The Toughest Man That I Know

David is probably the toughest man that I know.

He doesn’t have huge muscles. There isn’t a teardrop tattooed on his face. He needs help walking. Almost ten surgeries on your legs will do that to you.

But none of that keeps David from being tough. He is what every man should be.

A long time ago he made a commitment to his bride. He looked her in the eye and told her that he would be there for her in sickness and in health. Those were more than just romanticized words of a man simply in a hurry to get through with the formalities of a wedding ceremony. Those words were a covenant. David kept his covenant.

He’s the toughest man that I know.

When he was saying those vows all those years ago, he didn’t know that he would be spending the first few years of his retirement caring for his bride. But that’s what the situation called for. And that’s what David did.

David told me stories about staying up all night to do whatever it took to care for his sick bride. While his peers were retiring to the beaches of Florida, he was sleeping with one eye open just to make sure that everything was okay with his wife. Sleeping may not be the best way to put it. There were some nights when keeping his covenant got in the way of sleep.

I asked David what happened in the daytime. During those years when he was up all night caring for his bride, who took over to care for her during the daylight hours?

David’s answer was short and powerful.

“I did.”

David is the toughest man that I know.

You typically don’t think about tough guys moving slowly through life behind a walker or with the help of someone else. That’s because we’ve gotten it all wrong about what it means to be a real man. Any boy can drive a fancy truck. Only a man can keep a life-long covenant.

David gave me some advice.

“If you ever have knee replacement surgery, do your rehab.”

I like to run a lot so I figure that I’ll probably be needing one of those surgeries before too long. I filed his words of wisdom away for later use. He told me about friends who had their knees replaced but didn’t do the rehab. They can’t walk now. He kept telling them to do the rehab but they told him that it hurt too bad. Again, his response was short and powerful.

“Well, it can either hurt for a little now or a lot later.”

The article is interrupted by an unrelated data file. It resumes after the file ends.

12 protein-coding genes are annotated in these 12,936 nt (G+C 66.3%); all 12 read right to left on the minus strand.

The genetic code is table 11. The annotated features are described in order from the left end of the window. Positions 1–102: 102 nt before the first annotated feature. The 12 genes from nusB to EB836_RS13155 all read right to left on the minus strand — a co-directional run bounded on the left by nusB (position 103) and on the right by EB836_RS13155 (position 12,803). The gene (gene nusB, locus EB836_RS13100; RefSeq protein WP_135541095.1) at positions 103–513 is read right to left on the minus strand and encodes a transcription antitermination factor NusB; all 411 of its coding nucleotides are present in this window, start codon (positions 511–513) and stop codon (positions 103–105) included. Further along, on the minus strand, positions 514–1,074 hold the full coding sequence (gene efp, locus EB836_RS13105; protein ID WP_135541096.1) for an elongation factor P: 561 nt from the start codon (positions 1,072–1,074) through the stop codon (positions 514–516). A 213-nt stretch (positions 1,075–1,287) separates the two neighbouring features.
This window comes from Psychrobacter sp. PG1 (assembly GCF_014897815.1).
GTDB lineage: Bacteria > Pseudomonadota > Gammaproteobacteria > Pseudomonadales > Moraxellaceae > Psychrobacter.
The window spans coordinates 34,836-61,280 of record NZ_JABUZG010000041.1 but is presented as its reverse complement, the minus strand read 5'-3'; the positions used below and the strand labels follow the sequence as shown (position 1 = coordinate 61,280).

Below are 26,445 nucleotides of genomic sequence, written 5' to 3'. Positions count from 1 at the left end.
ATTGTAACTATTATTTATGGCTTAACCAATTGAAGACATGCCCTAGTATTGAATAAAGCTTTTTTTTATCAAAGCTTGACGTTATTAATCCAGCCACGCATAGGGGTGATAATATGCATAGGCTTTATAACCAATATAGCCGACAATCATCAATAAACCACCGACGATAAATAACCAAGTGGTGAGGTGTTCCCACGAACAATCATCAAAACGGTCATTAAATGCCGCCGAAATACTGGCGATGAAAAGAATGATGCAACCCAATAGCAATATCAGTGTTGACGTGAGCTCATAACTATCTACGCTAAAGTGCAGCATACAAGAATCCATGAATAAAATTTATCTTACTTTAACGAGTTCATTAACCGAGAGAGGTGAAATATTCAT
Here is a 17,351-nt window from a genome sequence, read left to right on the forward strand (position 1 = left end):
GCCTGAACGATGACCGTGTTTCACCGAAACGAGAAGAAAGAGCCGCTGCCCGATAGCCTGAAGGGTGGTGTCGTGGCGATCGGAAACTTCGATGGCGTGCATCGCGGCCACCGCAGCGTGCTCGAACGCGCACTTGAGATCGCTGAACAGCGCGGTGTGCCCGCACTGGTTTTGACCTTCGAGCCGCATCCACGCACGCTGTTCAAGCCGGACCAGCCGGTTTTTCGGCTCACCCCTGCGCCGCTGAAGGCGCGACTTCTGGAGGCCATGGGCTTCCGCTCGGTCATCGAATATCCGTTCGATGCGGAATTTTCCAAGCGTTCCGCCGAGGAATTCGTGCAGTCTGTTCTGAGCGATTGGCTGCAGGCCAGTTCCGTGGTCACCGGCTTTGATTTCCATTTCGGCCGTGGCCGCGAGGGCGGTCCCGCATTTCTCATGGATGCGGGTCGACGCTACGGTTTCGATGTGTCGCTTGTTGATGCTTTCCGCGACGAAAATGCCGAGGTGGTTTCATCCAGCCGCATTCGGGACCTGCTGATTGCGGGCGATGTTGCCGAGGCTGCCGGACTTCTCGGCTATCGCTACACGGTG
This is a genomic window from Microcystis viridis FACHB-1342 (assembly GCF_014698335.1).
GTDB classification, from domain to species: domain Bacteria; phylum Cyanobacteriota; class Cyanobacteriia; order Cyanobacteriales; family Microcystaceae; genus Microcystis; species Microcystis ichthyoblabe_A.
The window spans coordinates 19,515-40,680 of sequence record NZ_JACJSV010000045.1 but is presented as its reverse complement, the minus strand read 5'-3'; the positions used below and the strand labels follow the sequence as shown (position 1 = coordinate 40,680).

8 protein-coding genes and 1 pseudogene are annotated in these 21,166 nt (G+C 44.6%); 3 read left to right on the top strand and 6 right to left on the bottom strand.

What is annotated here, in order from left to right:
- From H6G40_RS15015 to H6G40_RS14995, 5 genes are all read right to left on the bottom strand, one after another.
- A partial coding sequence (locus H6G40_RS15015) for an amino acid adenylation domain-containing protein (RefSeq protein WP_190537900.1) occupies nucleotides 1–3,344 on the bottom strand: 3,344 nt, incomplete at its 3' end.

David wasn’t one to indulge in those types of momentary pleasures or comforts that come back to haunt you years later. I guess that’s part of why he’s managed to stay around as long as he has.

David’s physical therapist was a guy who used to play for the New England Patriots. He was brutal. He treated David’s knee like he would the punter for the New York Jets. But David toughed it out and was back to walking in no time.

David is the toughest man that I know.

It wasn’t long after David’s knee replacement that he fell and damaged his newly replaced knee. The pain was unbearable. There would be another surgery. And more rehab. But this time, David had a request. He told the physical therapy company not to send him that former New England Patriot.

“If you do, send a hearse because I might shoot him.”

They sent a woman this time.

One day when she showed up she noticed a rope on David’s bed and asked what it was for.

“My rehab.”

“But I haven’t told you to do anything with a rope. What do you do with it?”

David showed her an excruciating exercise where he used the rope to pull his leg up behind his back until it started to hurt. As soon as he felt pain, he held his leg there until the pain went away. And then he moved his leg further. His physical therapist added this new exercise to her repertoire.

David is the toughest man that I know.

I’m glad that I get to be David’s pastor. More than that, there are people who are glad to call him their dad, grandfather, great grandfather, friend and example. He helps us all to be better husbands, fathers and friends.

Today, manhood is defined by what women think of you, how much weight you can lift or how successful you are. But you can have all of that and still not be a real man. For proof, look no further than David. He stayed faithful to one woman until the end. He won’t be running in any races or competing in the CrossFit games. You won’t be hearing about his accomplishments on the news tonight.

But I like to think that we will in eternity because it’s there, not here, where the toughest man I know has stored his treasures.

When I was a kid I wanted to be like the strong men I saw on television. I looked up to men like Herschel Walker and Mr. T. Now that I’m older, I want to be like the toughest man that I know – David Ridgeway Sr.

I want to be an example, like he is.

I want to be a covenant keeper, like he was.

I want to persevere in the faith, like he continues to do today.

But I only have one request.

When it’s time for my knee replacement and the all-important rehab that follows, I hope that they take it easy on me.

Maybe they could just send me a defensive lineman from the Atlanta Falcons instead of a New England Patriot.

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